Chicago-based independent futures brokerage and clearing firm R.J. O’Brien & Associates (RJO) has hired industry veteran Daniel Staniford as Executive Director, responsible for the firm’s institutional business development in New York and London.
Saturday, 3 December 2016
Last updated 18 hours ago
Apr 11 2008 | 2:00am ET
One Australian private equity firm is looking at the forest instead of the trees when it comes to green investing.
FINalternatives has learned that Sydney-based New Forests has launched a US$100 million fund dubbed the Eco Products Fund. It is being co-managed by Equator Environmental, and is based on long-term growth prospects for ecosystem services markets, or forest land. The fund will invest in a suite of environmental credit positions associated with carbon, biodiversity and water.
“We’re specifically interested in the forest- and land-based sector,” said Radha Kuppali, director, who declined to comment specifically on the new fund. However, she added that the firm is currently involved in projects in the tropics that avoid deforestation.
"We’re seeing a lot of interesting projects come through in southeast Asia and the Pacific Islands, as well as in Latin America.”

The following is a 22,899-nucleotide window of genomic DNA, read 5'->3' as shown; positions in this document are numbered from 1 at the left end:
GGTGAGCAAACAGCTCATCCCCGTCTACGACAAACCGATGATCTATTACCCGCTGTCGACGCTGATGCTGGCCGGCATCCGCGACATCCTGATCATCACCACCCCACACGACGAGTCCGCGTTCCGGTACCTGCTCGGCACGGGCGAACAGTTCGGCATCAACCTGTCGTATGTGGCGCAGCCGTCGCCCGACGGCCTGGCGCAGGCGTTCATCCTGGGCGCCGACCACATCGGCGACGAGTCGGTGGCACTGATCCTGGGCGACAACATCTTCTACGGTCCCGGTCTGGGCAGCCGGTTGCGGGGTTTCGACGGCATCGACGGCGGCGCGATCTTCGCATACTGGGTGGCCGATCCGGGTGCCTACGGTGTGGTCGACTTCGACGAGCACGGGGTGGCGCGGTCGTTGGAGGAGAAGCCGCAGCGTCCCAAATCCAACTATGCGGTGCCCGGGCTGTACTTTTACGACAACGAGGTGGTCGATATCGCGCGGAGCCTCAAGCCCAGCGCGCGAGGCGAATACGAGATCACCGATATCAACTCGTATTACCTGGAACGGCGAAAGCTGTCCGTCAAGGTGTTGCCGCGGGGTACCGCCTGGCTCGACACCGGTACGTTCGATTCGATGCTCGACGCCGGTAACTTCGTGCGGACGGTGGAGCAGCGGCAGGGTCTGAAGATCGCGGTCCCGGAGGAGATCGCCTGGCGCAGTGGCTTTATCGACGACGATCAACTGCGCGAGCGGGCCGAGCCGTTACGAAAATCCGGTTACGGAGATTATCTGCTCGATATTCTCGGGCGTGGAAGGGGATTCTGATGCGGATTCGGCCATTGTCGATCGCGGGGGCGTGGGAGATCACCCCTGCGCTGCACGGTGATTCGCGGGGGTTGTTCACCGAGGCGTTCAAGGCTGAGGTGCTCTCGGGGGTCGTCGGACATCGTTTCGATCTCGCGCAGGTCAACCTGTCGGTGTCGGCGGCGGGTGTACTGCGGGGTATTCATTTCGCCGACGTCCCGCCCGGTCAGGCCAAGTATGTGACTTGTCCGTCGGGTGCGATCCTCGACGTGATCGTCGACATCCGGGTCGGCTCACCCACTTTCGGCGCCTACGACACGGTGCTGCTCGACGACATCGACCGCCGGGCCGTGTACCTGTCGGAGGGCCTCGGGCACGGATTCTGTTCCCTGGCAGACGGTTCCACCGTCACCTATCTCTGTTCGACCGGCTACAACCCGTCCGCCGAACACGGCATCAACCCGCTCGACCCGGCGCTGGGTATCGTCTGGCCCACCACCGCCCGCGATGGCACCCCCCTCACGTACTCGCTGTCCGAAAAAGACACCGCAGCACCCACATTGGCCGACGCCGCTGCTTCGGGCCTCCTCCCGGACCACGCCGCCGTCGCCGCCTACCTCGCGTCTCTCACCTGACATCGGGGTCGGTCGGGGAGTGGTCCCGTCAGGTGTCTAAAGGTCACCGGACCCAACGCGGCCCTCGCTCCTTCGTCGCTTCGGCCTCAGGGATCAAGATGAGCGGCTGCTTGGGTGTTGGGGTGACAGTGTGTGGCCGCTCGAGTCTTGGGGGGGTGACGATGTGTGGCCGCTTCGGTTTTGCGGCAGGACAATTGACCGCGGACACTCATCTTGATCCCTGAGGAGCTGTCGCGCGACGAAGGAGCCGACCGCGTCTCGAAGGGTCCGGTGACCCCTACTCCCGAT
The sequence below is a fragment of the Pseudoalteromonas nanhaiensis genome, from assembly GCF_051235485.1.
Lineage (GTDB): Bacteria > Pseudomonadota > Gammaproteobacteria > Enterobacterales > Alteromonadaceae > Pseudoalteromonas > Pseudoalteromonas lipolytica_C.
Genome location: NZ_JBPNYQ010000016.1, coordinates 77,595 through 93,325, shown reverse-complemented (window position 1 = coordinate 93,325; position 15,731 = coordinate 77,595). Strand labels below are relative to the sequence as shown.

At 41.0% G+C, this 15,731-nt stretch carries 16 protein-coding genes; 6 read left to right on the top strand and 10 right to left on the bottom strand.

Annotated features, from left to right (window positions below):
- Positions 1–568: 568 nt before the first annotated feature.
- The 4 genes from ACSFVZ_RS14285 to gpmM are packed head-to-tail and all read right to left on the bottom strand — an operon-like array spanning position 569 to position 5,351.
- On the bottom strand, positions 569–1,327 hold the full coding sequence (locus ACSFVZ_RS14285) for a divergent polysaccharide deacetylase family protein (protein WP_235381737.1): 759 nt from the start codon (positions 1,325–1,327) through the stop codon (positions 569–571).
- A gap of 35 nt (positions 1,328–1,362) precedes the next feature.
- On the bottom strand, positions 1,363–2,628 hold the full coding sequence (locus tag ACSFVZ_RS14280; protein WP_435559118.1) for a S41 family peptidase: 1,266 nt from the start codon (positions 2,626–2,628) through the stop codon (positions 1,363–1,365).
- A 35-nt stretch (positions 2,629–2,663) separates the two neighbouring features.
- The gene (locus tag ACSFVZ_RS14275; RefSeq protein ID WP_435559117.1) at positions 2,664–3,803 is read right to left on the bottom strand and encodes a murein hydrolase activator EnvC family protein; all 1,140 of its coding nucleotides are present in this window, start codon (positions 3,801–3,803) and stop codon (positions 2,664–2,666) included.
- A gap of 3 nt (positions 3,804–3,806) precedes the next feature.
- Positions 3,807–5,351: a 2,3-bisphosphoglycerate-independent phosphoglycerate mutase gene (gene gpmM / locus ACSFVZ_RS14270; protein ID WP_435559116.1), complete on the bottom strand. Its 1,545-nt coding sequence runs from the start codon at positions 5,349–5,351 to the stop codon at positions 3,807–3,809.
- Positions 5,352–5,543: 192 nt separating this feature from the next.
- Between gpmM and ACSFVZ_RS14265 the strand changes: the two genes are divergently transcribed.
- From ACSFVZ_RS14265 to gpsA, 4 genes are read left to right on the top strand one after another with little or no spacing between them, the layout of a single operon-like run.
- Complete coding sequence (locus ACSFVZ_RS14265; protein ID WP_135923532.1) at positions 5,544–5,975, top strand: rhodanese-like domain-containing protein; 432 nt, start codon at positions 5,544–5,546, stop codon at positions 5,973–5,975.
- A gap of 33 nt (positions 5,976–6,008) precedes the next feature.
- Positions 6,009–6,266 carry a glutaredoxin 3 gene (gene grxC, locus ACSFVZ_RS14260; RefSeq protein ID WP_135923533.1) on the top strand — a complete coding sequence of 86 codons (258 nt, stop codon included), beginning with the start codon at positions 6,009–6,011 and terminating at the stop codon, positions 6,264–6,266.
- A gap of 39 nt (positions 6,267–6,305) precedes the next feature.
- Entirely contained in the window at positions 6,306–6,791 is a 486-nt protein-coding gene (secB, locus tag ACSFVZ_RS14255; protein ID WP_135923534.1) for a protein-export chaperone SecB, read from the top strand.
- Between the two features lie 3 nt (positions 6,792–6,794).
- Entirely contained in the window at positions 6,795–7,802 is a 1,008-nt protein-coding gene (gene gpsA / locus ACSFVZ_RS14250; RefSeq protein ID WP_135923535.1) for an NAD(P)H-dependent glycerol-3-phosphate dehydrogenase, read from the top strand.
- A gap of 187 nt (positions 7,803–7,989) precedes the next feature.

Kuppali explained that there are opportunities for financial investors to monetize the fact that carbon is stored within forests. This can be done through the sale of credits to carbon manufacturers and, in the case of the firm's most recent project in Borneo, rehabilitating forests for wildlife management and protection of endangered species in return for the sale of credits to palm oil manufacturers.
The firm in November entered into an agreement with the Sabah State Government of Malaysia to jointly develop a wildlife habitat conservation bank to be implemented in the Malua Forest Reserve on the island of Borneo. Under the agreement, the Sabah State Government will allow New Forests to sell 'units' of biodiversity protection to palm oil developers and energy companies. The money raised from the units would fund rehabilitation and protection of this particular forest, which is home to a large population of orangutans and other endangered species.
“Because we’re creating an improvement in the eco-system’s value, we’re basically monetizing that in per hectare units and we sell those as credits to the palm oil supply chain,” said Kuppali.